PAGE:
Front Lines of the Open Access Fight: Colombian Student's Prosecution Highlights the Need for Fundamental Policy Reforms | Electronic Frontier Foundation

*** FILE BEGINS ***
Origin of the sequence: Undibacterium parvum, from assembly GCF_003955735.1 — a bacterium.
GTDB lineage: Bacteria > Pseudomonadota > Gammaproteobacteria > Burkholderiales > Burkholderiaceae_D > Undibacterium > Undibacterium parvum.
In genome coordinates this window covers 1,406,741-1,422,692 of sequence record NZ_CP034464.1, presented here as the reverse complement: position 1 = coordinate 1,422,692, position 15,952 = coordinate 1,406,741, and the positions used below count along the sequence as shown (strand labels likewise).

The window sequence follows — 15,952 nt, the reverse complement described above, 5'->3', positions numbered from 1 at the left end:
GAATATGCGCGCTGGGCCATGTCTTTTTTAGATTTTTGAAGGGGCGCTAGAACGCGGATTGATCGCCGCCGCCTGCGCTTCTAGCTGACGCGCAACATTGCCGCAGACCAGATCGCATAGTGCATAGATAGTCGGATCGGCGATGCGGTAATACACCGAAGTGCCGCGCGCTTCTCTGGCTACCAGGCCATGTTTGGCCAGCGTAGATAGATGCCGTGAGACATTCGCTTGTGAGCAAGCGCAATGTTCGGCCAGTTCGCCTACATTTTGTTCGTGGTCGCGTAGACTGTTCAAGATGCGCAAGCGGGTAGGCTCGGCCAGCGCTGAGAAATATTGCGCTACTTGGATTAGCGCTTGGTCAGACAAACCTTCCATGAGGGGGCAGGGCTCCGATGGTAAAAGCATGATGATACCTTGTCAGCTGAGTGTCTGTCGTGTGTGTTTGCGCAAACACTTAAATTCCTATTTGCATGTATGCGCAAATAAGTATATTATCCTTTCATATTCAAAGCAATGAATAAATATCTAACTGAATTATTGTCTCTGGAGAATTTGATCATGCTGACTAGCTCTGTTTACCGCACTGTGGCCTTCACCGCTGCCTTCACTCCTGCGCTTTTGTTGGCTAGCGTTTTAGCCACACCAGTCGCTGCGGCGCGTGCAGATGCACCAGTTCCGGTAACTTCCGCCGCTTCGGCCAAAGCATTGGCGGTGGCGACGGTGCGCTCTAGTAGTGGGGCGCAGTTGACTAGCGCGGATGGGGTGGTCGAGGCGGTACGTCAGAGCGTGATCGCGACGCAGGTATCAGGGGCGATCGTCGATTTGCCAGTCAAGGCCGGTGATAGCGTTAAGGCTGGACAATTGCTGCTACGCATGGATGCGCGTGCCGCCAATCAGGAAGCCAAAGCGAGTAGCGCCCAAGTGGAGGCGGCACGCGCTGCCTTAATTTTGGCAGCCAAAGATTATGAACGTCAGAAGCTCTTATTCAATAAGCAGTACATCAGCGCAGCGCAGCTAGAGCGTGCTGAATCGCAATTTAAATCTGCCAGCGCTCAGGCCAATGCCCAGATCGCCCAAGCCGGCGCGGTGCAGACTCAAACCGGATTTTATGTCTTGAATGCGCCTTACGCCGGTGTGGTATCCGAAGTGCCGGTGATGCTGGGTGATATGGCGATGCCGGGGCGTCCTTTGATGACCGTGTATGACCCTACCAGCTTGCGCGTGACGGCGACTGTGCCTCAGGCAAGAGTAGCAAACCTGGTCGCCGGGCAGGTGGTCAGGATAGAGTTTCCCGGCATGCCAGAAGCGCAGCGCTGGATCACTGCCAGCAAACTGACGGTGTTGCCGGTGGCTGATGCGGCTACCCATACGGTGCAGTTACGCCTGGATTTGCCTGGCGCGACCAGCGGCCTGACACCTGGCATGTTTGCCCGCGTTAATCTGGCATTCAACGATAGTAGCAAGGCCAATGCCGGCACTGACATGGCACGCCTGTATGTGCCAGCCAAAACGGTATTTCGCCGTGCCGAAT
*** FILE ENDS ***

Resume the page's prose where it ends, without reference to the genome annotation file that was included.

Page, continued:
" ... Scientific progress relies upon the exchange of ideas and research. The Internet is the most powerful network the world has ever seen, with the capability to enable this exchange at an unprecedented speed and scale. But outmoded policies and practices continue to present massive barriers that collectively stifle that potential. Many major online research databases are kept under lock and key by publishers, making them extremely expensive to access. Given the subscription model for these repositories, most people cannot afford to pay the fees to read or cite to existing research, let alone know what research and studies have already been published. Circumventing these barriers can lead to extreme consequences. Aaron Swartz was one of the strongest voices leading the open access movement, and he faced up to 35 years in prison for violating the Computer Fraud and Abuse Act (CFAA), for accessing the JSTOR research database and downloading copies of academic articles. Now Diego Gomez, the Colombian graduate student who faces imprisonment for sharing another researcher's thesis online, is on the front lines of this fight. His story is only one of countless many, but it highlights the problems facing students and academics who are simply trying to access works to further their studies. It might seem as though the payments are being passed along to academics as compensation for their work, or that they are necessary to cover the costs involved in editing and publishing their research. Yet this is often not the case. Publishers normally give none of the subscription fees to the researchers themselves. Academics generally conduct the research, writing, and peer review processes without compensation from the publishers. Then, still without compensation, those academics usually assign the copyright over their article to the journal, on terms so strict that they can prevent even the authors themselves from making copies of their own articles. That makes this problem especially frustrating. The high costs of accessing journals is unrelated to funding the research in the first place. Publishers are middlemen who enact high paywalls, making it expensive for academics to access their peers' research for their own work. But how do they get away with this? It has to do with the culture around academic publishing. Some journals are considered prestigious. For academics, that prestige can mean their research is more highly regarded, which can help advance their career in the field. Unfortunately, this means that their work can only be read by those who can afford to pay for subscriptions, or more commonly, who are affiliated with a university or institution that provides access to them ... In many parts of the world, a major policy goal is to ensure that publicly funded research becomes publicly accessible research. It is founded on the straightforward concept that if the public is already paying for research through their tax dollars, they have a right to see and share what they have paid for. In the US, research that has been funded by government grants from certain major government agencies must be published in open access repositories, likePubMed Central. EFF, along with groups like Creative Commons, SPARC, the Open Knowledge Foundation, and many others, are leading these calls for open access policy reforms ... Academics, scientists, and other professionals tend to benefit little from copyright restrictions. And yet they also need to be able to access other new, cutting edge research to read relevant studies and understand what others are doing in the field. Heightened criminalization of copyright, the lack of strong legal safeguards for publicly beneficial and personal uses, and excessive, long copyright terms all fly in the face of these academic goals. The massive penalties that Gomez faces are a prime example. The demands of the copyright industries in the Colombia-US free trade agreement led to extreme policy language in the agreement, which then led Colombia to enact new, harsher criminal sanctions over 'unauthorized' sharing and uses of copyrighted works ..."
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